Effects of salinity on the DNA methylation pattern in barley shoots

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Research Paper 01/01/2017
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Effects of salinity on the DNA methylation pattern in barley shoots

Samira Hamian, Seyyed Abolghasem Mohammadi, Mohammad Moghaddam, Ali Bande Hagh
J. Bio. Env. Sci.10( 1), 60-68, January 2017.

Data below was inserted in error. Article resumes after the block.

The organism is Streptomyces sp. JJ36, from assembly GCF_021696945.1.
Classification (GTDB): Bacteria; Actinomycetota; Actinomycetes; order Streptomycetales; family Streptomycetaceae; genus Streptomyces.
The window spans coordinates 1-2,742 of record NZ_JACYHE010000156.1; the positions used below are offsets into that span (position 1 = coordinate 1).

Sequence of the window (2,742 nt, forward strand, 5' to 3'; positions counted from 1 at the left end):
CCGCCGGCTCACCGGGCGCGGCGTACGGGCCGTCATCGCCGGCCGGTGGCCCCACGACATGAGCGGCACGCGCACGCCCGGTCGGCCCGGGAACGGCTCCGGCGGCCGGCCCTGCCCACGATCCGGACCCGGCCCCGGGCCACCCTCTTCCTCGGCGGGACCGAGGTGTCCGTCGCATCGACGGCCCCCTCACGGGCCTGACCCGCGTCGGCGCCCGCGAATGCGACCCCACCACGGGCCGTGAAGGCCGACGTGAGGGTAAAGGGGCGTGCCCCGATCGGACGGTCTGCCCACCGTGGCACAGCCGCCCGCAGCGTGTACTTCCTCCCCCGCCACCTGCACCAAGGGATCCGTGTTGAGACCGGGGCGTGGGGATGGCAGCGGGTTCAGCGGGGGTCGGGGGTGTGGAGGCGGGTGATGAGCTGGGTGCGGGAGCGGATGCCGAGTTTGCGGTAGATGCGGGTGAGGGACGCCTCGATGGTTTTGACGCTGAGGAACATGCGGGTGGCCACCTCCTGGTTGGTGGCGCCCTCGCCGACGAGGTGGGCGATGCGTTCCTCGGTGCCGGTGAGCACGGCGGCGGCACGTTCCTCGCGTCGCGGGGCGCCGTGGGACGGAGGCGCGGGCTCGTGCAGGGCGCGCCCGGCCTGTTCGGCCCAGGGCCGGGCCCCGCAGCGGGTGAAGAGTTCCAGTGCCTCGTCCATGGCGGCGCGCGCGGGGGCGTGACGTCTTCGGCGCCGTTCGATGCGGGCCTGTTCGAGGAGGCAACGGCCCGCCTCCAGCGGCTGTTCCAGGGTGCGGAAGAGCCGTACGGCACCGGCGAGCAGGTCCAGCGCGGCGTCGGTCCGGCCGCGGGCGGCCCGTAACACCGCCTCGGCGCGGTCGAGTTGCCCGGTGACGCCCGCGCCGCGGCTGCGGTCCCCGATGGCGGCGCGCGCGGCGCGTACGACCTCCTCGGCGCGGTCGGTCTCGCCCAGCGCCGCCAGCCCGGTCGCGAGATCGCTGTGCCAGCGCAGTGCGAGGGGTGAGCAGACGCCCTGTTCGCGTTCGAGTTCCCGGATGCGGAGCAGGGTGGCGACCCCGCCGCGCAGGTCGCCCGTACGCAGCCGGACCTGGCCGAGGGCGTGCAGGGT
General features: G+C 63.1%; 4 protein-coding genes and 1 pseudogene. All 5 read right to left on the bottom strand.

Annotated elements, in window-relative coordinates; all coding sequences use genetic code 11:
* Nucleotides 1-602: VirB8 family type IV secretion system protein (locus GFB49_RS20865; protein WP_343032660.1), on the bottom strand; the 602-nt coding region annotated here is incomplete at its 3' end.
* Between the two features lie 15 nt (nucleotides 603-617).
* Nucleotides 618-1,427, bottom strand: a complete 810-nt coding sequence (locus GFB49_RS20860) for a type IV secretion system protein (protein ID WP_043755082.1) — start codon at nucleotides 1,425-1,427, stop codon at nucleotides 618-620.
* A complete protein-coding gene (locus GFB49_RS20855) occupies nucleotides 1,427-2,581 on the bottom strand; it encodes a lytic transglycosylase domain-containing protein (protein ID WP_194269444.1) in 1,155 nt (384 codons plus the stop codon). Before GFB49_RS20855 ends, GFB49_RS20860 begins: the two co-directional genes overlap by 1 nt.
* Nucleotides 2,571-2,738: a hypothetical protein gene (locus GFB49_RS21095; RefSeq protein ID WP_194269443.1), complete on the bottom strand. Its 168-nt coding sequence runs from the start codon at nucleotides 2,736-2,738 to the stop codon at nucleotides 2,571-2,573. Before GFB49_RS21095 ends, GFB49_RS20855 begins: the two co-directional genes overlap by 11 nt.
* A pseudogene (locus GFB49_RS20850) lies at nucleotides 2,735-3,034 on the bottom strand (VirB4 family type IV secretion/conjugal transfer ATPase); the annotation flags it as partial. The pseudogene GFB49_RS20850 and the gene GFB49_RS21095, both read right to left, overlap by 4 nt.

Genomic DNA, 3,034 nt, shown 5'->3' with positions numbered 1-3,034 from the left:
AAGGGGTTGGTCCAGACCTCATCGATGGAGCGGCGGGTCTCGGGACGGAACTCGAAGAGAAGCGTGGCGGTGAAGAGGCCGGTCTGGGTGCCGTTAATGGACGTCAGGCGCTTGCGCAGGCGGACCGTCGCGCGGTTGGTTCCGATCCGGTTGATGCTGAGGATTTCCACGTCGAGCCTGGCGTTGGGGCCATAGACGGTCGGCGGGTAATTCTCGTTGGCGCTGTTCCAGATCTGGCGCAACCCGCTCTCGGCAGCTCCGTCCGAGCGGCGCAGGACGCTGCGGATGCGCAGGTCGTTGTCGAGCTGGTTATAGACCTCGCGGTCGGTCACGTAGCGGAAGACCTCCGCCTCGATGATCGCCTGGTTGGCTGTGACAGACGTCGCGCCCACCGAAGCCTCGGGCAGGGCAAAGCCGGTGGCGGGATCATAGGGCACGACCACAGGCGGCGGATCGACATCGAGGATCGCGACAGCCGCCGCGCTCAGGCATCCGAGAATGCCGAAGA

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Salinity is a crucial factor which inhibits crop production worldwide. Recent pieces of evidence reveal that epigenetic mechanisms modulate the gene expression in plants undergoing environmental stresses. Obviously, when the epigenetic regulation of plant growth and response to these stresses are truly understood, a novel heritable variation could be developed for crop improvement. The present study attempted to evaluate the DNA methylation alteration made by salt stress in two barley (Hordeum vulgare L.) cultivars differing in salt tolerance, namely salt-tolerant Sahara3771 and salt-sensitive Clipper. Coupled Restriction Enzyme Digestion-Random Amplification (CRED-RA) was used to detect changes in the methylation pattern of the sequence CCGG in the nuclear genome of the plants growing under salinity stress (100 mM NaCl) and normal conditions. Leaf samples for DNA extraction were harvested 24 hours, 3 weeks, and 5 weeks after salt treatment. The results revealed that the average number of sites showing an increase in the methylation level at the three growth stages with the salt-stress imposition was higher in Sahara3771 (26.21%) than in Clipper (16.32%). Moreover, the number of sites with an increase in methylation under salt stress in Sahara3771 and Clipper, 24 hours and 5 weeks after imposing stress, respectively, was higher than the number of sites at the other stages. These results indicated a significant alteration of DNA methylation in plants as a response to salt stress and the effect was dose-dependent. These changes could provide a mechanism for the adaptation of plants under salt stress.


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